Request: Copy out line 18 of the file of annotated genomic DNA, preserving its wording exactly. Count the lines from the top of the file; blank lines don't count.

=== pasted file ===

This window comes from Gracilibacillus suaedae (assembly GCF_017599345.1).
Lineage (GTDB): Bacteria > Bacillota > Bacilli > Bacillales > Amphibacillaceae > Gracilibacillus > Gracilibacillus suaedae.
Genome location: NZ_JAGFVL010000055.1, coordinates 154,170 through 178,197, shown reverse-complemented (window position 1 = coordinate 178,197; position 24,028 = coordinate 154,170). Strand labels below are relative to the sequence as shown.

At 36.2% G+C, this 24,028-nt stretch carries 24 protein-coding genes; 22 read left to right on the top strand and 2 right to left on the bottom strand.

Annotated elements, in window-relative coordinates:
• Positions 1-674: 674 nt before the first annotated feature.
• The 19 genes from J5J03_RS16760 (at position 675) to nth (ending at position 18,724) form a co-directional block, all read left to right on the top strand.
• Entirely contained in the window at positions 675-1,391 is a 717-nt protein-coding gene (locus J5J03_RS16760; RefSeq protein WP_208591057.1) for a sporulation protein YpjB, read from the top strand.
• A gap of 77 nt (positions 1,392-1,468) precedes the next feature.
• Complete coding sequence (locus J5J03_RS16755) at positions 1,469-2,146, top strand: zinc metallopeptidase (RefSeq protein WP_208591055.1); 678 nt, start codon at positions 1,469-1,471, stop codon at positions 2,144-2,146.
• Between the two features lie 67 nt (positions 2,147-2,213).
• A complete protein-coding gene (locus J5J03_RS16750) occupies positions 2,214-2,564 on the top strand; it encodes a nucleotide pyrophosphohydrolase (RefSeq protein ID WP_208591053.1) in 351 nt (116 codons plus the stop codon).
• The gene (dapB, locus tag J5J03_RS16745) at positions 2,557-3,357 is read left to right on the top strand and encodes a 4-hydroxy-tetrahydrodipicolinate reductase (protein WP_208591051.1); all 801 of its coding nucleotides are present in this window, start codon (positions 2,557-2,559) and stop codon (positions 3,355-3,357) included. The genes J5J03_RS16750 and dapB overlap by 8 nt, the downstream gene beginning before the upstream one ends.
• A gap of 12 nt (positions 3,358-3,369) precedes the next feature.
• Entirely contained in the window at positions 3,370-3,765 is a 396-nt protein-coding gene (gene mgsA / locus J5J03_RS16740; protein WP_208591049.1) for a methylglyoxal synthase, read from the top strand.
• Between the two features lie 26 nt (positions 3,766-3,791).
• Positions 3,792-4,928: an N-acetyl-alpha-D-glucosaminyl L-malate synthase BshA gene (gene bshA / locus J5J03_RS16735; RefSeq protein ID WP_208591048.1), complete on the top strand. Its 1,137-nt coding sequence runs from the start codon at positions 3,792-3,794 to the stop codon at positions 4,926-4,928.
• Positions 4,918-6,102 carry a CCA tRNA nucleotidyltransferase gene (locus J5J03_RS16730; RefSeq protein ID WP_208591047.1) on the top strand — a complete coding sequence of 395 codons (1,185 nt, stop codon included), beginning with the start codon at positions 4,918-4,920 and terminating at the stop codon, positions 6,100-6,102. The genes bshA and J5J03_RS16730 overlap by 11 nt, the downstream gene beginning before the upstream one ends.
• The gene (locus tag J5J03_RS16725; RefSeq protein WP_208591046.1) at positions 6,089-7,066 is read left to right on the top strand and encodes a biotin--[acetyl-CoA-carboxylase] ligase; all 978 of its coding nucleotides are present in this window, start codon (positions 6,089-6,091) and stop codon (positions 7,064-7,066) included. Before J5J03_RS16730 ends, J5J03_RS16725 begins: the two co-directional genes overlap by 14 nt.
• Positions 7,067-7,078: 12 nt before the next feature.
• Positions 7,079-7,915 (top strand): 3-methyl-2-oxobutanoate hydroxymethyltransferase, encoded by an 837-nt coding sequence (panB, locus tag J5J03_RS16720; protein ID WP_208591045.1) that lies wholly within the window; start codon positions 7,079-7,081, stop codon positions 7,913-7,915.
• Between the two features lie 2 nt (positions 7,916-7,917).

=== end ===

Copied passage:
• Positions 4,918-6,102 carry a CCA tRNA nucleotidyltransferase gene (locus J5J03_RS16730; RefSeq protein ID WP_208591047.1) on the top strand — a complete coding sequence of 395 codons (1,185 nt, stop codon included), beginning with the start codon at positions 4,918-4,920 and terminating at the stop codon, positions 6,100-6,102. The genes bshA and J5J03_RS16730 overlap by 11 nt, the downstream gene beginning before the upstream one ends.